Lauren Hayes: Now that OncoSil is approved for sale in Europe, what are the plans to accelerate the sales there?
Brian Leedman: So, I should say that in the time since I first co-founded the company, it’s been through a long process of clinical studies. It was called a PanCO study. They were done in Australia. It showed the safety and efficacy of the product. To then eventually get CE mark approval in Europe, which is only recent, is a huge milestone for this company. Now that we have CE mark approval, it means that we can sell the product in Europe. It is actually now being used in Spain, originally. Now we’ve had a number of patients who’ve already been treated with this product. And we are also now focused in Germany, which is the biggest market for our product in Europe. We have a study that’s going to commence in Germany, which is where they’re going to actually get public healthcare reimbursement for OncoSil. So, that is an important one. There are 25 hospitals signed up for that. And we’ve also recently got private healthcare cover reimbursement in the UK. So, this is effectively bringing the cost of what is otherwise a pretty expensive treatment down into the hands of consumers who can then be able to be recommended by their surgeons to have this treatment for inoperable pancreatic cancer.
Lauren Hayes: And Brian, what can shareholders look forward to over the next 12 months?
Brian Leedman: So, what shareholders can look forward to is basically the adoption of OncoSil as a frontline treatment for pancreatic cancer. And Europe is clearly our focus market for now. The German hospital study as a major catalyst for the expansion of the OncoSil treatment to be used by oncologists, for patients who fall into that category, that 35 per cent of patients who become eligible for OncoSil, because their tumours haven’t spread throughout their body, but they’re too big to cut out at this point. So, we are looking to further adopt that. We’ve got marketing exercises in place to expand the use of OncoSil in Europe. We’re already being used to treat in Spain. Germany is very soon to follow. UK is also another market that will soon begin. We’re also focused on the FDA as well. So, there’ll be news about our progress in terms of getting FDA approval. And I guess, ultimately, this is a sort of technology that lends itself to being acquired one day. Big pharmas are looking for opportunities, and I think that this is ultimately where the company will head.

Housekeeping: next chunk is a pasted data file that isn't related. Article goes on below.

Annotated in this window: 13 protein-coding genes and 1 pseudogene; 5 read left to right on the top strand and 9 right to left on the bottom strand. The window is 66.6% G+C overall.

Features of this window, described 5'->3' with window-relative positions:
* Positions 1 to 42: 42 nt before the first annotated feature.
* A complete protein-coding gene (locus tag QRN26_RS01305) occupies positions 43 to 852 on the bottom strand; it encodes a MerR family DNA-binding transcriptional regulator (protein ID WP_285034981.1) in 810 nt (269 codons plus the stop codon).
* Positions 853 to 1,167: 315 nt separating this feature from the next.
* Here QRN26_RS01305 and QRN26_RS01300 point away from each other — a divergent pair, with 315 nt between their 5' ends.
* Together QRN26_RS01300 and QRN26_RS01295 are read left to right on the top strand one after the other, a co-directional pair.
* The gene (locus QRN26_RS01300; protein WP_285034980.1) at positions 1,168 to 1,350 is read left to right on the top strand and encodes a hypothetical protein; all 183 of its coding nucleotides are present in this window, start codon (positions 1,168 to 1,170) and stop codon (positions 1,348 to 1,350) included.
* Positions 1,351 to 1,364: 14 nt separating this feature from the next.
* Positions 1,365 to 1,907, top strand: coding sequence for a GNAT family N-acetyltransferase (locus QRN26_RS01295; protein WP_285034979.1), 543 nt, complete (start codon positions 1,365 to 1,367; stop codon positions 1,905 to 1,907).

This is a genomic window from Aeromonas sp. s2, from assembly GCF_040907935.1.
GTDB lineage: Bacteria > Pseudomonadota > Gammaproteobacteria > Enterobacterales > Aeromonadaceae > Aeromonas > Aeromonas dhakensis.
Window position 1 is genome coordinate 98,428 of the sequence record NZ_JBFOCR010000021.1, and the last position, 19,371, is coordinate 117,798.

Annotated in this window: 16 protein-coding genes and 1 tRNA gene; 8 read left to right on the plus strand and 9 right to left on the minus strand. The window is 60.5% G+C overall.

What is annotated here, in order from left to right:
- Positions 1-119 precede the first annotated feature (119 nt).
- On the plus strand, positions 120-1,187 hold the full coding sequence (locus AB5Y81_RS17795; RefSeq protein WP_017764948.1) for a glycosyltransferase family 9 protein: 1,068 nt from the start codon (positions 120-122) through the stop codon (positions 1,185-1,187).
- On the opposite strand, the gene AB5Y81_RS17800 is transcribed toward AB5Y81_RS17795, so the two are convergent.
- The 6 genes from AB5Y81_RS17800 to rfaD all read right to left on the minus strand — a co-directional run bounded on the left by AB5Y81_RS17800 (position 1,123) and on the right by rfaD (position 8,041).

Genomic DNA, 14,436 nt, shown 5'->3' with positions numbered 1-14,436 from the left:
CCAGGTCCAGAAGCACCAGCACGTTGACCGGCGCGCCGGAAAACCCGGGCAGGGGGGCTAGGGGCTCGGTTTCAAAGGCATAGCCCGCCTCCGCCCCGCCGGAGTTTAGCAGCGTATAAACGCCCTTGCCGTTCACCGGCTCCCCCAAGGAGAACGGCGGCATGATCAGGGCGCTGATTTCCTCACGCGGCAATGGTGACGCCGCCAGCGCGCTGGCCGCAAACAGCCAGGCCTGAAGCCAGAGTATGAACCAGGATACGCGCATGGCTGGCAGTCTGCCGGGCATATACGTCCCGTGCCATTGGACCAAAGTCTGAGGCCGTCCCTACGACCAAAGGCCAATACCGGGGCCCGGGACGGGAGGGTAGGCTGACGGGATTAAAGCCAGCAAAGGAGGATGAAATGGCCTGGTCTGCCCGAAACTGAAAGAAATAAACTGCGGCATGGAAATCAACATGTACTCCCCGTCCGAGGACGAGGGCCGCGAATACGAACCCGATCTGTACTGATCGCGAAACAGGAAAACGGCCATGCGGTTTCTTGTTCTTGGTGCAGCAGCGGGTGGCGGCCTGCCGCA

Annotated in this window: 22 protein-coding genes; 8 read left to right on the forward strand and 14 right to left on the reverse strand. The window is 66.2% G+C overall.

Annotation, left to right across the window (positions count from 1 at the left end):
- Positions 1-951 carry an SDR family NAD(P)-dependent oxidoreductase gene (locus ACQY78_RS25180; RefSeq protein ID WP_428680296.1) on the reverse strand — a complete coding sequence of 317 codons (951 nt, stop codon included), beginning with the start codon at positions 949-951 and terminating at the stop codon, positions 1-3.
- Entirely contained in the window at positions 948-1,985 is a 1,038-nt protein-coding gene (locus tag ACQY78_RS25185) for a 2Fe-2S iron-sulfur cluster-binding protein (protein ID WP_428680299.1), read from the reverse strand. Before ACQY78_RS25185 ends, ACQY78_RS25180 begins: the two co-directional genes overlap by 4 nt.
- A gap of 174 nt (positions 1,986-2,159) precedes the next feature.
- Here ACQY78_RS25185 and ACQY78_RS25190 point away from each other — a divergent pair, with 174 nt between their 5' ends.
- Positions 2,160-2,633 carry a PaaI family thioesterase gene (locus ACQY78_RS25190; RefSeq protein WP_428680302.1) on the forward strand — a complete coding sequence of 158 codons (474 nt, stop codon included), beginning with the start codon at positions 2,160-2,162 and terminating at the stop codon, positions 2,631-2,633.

Lauren Hayes: Brian, thank you so much for your time.
Brian Leedman: And thank you for having me again. Thank you.